Caligiuri Elected To National Soccer Hall Of Fame

May 6, 2004

Former UCLA All-American Paul Caligiuri (1982-86) was elected to the National Soccer Hall of Fame on May 5, along with Michelle Akers and Eric Wynalda. In a press conference at The Home Depot Center in Carson CA, President/CEO Will Lunn presented the honored individuals with their individual Hall of Fame jersey as a symbol of the honor.

Induction 2004 and the Enshrinement Ceremonies will take place on Columbus Day weekend, October 9 - 11, at the Hall of Fame in Oneonta, NY.

The three inductees have scored some of the most memorable goals in recent US Soccer history. Besides scoring the first goal in US Women's National Team history, Akers scored both goals in the 1991 Final as the US won the first FIFA World Championship for Women's Football. Caligiuri's magnificent 35-yard dipping volley in 1989 against Trinidad and Tobago put the US into the World Cup for the first time in 40 years, and Wynalda's free kick masterpiece against Switzerland in the 1994 World Cup was considered one of the most spectacular goals of the tournament.

Caligiuri rose from his defender position to icon in 1989 when his looping volley from 35 yards found the back of the net against Trinidad and Tobago on November 19, 1989 in the deciding game for 1990 World Cup qualification. That goal ensured the qualification of the US to its first World Cup Championship since the historic performance in 1950 and closed a 40-year travail in international soccer wilderness for the US. Though this one event overshadows much of Caligiuri's career, he had a remarkable international career for the US, beginning when he was a UCLA undergraduate and included play in the 1990 and 1994 FIFA World Cup. In the seven matches the US played in those two tournaments, he started every match and played all but 18 minutes, a true testament to his place among the elite of US Soccer. He was one of the first US players to play in the German Bundesliga and had a 6-year MLS career in Major League Soccer with the Columbus Crew and the Los Angeles Galaxy, winning the Lamar Hunt US Open Cup Championship in his final Galaxy match in 2001. At UCLA, Caligiuri earned NSCAA first-team All-America honors in 1985 and 1986 and led UCLA to its first ever NCAA title in 1985. He was the 1986 Soccer America Co-MVP and was inducted into the UCLA Athletic Hall of Fame in 1997.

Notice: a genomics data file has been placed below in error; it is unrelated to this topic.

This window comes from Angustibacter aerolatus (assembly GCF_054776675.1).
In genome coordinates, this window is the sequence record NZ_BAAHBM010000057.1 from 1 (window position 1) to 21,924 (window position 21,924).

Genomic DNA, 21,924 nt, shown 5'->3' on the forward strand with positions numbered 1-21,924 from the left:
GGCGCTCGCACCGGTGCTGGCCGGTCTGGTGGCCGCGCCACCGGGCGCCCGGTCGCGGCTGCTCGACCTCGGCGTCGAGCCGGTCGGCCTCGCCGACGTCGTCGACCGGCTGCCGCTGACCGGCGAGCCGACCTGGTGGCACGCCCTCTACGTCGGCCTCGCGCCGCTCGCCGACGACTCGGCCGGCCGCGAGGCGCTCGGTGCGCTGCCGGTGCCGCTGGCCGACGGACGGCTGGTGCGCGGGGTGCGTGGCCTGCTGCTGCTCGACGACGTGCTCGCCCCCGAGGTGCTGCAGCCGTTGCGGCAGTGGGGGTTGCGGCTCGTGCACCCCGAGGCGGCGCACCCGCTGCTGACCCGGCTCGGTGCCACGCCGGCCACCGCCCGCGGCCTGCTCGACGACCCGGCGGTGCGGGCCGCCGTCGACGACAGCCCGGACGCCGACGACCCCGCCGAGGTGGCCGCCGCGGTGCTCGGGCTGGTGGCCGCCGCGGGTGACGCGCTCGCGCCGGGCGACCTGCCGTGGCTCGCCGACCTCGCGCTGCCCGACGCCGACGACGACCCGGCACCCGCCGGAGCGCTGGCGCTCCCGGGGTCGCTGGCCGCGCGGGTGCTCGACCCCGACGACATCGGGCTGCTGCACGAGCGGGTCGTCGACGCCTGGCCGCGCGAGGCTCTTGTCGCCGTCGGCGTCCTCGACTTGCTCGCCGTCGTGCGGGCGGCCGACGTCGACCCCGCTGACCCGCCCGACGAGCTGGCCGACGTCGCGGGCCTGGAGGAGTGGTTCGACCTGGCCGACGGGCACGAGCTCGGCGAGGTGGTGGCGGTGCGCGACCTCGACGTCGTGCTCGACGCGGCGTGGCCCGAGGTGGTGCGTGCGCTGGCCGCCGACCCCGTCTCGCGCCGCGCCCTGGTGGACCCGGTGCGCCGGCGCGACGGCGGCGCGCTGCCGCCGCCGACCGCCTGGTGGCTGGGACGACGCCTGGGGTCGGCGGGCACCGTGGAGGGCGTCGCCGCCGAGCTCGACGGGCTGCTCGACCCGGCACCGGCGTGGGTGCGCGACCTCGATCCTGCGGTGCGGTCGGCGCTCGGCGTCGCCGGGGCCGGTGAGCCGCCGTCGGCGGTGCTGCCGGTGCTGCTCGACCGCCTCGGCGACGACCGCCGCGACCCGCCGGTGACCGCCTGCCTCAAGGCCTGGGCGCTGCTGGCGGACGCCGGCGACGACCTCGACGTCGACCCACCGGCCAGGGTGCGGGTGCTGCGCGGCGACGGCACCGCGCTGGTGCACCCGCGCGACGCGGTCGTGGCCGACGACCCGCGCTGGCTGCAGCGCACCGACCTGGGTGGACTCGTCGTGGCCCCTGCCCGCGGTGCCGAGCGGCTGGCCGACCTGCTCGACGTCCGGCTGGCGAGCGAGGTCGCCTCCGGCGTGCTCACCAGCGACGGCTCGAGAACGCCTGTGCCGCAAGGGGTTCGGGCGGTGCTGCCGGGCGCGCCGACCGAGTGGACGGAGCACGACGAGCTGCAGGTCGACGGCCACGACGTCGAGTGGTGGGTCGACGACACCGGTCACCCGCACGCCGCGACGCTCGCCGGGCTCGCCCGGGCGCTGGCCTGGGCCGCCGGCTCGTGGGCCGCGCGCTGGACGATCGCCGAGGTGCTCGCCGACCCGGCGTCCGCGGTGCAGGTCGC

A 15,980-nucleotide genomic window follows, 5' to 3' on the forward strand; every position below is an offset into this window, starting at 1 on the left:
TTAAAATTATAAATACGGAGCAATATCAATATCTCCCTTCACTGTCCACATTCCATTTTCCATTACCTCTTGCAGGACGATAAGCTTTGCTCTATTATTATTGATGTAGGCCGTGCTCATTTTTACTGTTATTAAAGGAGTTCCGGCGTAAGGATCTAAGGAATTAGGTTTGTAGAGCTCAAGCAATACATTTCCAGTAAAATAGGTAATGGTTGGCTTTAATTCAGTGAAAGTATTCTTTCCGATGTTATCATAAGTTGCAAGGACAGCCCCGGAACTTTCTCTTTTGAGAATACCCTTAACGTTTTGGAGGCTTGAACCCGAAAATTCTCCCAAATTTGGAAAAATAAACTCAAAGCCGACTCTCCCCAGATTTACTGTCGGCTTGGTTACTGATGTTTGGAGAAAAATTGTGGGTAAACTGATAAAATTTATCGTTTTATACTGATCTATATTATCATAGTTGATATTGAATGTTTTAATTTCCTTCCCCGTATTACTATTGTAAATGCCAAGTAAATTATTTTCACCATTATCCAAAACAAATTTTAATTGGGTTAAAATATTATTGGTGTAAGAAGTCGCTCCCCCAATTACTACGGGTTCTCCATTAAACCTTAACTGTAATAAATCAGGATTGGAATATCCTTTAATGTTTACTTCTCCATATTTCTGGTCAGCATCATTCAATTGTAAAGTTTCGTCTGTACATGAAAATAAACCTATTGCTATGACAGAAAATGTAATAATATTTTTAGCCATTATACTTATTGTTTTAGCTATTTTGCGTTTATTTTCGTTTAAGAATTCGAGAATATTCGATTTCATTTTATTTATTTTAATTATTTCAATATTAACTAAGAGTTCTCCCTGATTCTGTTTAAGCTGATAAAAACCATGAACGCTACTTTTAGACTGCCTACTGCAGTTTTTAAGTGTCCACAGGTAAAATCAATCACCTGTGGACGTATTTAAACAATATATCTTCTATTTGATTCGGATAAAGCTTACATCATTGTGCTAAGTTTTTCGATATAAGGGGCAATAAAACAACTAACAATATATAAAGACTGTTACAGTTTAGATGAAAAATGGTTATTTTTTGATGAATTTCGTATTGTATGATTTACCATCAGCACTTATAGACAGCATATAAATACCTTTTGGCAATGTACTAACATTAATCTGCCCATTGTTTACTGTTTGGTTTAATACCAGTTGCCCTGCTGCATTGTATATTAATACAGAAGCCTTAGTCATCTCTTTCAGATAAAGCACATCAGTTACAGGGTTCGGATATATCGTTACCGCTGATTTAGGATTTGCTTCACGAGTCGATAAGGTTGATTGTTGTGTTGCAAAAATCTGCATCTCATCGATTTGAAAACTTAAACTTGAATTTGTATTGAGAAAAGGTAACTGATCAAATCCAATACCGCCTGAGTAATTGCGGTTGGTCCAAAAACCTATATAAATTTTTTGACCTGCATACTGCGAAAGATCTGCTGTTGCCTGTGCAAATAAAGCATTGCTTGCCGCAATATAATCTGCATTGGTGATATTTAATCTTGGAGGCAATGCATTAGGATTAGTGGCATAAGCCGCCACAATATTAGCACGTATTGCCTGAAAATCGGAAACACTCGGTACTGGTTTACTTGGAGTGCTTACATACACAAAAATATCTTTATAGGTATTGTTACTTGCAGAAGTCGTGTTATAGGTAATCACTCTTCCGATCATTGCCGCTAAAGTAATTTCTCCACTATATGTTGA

Akers began her illustrious career with the US Women's National Team by scoring the first goal in the program's history. Over the course of her career and, as a direct result of her high-energy intimidating style, the US won the first FIFA World Championship for Women's Football in 1991, the first FIFA Women's World Cup in 1999, and the first Olympic Gold Medal in Women's Soccer at the 1996 Atlanta Olympic Games. Her 105 national team goals include the winning goal in the 1991 FIFA Championship and the clinching penalty against Brazil in the 1999 FIFA World Cup semifinal. For the last 8 years of her career she battled Chronic Fatigue Syndrome, an affliction that, for many people, leads to an inability to complete any physical exertion, never mind participate in soccer at the highest level. In 2000, Akers received FIFA's Player of the Century award for women.

Wynalda literally started MLS out on the right foot with a bending shot to the far post on April 6, 1996 - the first goal in the league's inaugural game. He came to that day after an illustrious career for the US and in the Bundesliga. Beginning his national team career in 1990, he concluded it in 1998 as the leading scorer in the program's history with 34 goals. Among those goals was the first scored by an American in the World Cup on US soil, an outrageous free kick from 35 yards into the upper 90 in a first round encounter against Switzerland. An oddity of the match was that it also was the first FIFA World Cup match played indoors at the Pontiac Silverdome in Michigan, on June 18, 1994. Wynalda broke ground in Germany as an American forward, the first to secure a first choice place in a major European league while at Saarbrucken. His MLS career included stints with the San Jose Earthquakes (then Clash), the New England Revolution, and the Chicago Fire. A serious knee injury left him little choice but to leave the game as a player in 2001. His presence along the sidelines and in the broadcasting booth of MLS has brought a candid assessment of the play and the players to the game.

The Hall of Fame instituted a new voting process beginning in 2004. In conjunction with US Soccer, Major League Soccer, and the Women's United Soccer Association, the Hall of Fame selected media voters from across the country to receive ballots. The process also includes voting rights for those First Division professional coaches with 4 or more years' tenure, current and former US National Team coaches, and national soccer executives.

The election rules of the Hall of Fame are:
1) The two players with the most votes will be elected as long as each receives more than 50% of the votes cast, and
2) A third player may be elected as long as that player receives at least 80% of the votes cast.

Caligiuri received 89% of the votes. Akers received 95.9%, and Wynalda tallied 93.2%.

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